Anyway, the wind was still howling at 9PM last night, but fearless Joel decided to plow us all out despite the windchills being below zero.  Carl was going to go out and help shovel the snow away from the garage, but our back door was frozen shut and blocked by a two foot deep drift.  Joel had to get off the tractor to shovel us out of the house.  

I could have gone out the bathroom window, I suppose, but there was a 'bit' of a snowbank there, too.
Where's the big bird feeder?  And where is the Quarry?
 We are very lucky to have Joel living out here on the farm.  We would have had to walk a quarter mile in the dark and the storm to get to the tractor otherwise.  

This morning I set out to check on the chickens in the coop and to refill the bird feeders.  Normally, this wouldn't take a lot of time, but today was another story.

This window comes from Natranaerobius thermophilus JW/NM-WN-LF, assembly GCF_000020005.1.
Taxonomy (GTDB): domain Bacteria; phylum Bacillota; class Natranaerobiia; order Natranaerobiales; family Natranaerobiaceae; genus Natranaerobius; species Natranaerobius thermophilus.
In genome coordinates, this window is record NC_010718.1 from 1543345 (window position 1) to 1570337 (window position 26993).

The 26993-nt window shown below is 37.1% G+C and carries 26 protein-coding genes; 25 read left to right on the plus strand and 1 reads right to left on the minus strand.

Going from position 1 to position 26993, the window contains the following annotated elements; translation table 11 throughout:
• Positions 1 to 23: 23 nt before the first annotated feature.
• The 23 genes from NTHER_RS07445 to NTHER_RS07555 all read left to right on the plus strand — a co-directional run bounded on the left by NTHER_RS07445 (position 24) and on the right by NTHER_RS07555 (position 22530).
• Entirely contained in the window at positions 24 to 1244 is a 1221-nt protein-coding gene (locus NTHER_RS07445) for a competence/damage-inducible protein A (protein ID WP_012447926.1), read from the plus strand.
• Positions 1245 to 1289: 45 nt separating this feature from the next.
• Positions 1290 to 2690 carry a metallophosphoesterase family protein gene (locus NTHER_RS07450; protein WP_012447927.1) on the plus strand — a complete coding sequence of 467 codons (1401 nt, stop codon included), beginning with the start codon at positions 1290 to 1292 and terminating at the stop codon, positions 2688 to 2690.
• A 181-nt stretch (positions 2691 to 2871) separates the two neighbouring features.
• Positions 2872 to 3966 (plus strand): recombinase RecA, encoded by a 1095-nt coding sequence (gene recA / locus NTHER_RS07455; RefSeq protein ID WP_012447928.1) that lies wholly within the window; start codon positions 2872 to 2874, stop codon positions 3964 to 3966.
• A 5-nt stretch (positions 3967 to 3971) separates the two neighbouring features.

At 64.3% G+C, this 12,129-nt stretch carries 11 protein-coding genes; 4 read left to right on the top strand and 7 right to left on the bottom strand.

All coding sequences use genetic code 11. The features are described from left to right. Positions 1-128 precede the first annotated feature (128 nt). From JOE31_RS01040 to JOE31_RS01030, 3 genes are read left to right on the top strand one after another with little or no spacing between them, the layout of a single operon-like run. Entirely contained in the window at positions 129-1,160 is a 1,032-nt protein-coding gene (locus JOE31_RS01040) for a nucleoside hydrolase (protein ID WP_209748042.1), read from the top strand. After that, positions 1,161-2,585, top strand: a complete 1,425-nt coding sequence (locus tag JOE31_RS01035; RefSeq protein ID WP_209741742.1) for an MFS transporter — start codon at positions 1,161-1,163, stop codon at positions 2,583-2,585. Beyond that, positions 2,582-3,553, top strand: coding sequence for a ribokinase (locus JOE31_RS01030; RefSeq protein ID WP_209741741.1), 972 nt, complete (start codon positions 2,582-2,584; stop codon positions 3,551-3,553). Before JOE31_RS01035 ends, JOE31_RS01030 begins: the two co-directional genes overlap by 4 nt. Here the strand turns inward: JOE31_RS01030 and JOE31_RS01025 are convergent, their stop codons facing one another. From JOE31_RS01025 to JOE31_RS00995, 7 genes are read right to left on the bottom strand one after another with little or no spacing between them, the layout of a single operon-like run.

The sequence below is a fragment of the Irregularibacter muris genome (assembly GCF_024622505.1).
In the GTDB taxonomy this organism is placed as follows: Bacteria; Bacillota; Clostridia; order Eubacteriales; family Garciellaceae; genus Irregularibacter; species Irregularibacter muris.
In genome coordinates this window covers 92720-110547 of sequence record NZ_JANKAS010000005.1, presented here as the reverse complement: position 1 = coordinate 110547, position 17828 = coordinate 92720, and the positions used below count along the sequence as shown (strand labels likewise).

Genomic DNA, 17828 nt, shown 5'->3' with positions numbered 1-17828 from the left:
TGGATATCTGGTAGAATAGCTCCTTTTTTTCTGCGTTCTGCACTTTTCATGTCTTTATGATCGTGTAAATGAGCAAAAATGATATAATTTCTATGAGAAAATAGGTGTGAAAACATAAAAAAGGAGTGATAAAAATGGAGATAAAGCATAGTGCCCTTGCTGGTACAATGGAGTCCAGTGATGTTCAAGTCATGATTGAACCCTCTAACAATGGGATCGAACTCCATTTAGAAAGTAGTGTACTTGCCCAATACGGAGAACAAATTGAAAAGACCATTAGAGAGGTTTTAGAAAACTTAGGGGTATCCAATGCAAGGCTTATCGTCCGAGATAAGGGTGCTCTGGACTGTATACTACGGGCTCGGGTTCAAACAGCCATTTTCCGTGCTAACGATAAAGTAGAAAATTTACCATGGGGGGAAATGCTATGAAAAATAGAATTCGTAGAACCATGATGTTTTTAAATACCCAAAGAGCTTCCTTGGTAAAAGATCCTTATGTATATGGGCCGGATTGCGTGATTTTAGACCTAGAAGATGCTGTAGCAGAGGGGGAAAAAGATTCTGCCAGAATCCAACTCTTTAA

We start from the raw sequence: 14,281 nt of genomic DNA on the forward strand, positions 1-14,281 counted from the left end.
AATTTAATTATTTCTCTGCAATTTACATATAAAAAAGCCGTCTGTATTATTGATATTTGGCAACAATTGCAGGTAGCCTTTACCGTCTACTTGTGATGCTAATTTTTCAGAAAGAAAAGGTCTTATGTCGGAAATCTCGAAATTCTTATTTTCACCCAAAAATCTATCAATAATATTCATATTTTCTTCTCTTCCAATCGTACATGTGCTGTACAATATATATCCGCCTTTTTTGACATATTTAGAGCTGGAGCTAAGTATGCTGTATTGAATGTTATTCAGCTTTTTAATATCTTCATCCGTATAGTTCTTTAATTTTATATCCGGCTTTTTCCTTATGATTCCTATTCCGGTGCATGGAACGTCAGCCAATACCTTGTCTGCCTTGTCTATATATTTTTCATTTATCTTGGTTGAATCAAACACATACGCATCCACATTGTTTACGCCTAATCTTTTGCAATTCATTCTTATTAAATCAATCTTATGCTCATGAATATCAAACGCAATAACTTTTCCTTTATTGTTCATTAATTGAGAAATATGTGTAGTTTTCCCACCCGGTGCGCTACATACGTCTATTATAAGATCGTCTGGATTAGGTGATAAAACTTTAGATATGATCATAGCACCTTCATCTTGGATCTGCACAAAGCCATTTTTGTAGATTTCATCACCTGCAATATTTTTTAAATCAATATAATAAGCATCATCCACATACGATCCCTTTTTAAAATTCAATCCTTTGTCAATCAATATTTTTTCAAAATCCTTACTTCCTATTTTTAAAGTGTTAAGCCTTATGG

At first, I donned my cross-country skis and made it to the coop just fine.  The snow was fairly hard due to the rain we'd had at times, and drifts were slippery.  I realized I wouldn't be able to carry feed and water while also using ski poles, plus, I couldn't get close enough to the door.  

I skied back around the house to the driveway, and took the skis off.  Ok, will the snow hold me up?  

Spoiler alert:  No. 

We had a pair of snowshoes around here, but danged if I can find them.  I guess I'll have to get serious about buying some.  They sure would have come in handy today.

 I normally keep a small shovel handy, too, but Carl took it to work in case he ran into problems, which is fine.  My other alternative was our large scoop shovel, but the snow was so heavy and hard I gave up trying to make a trail.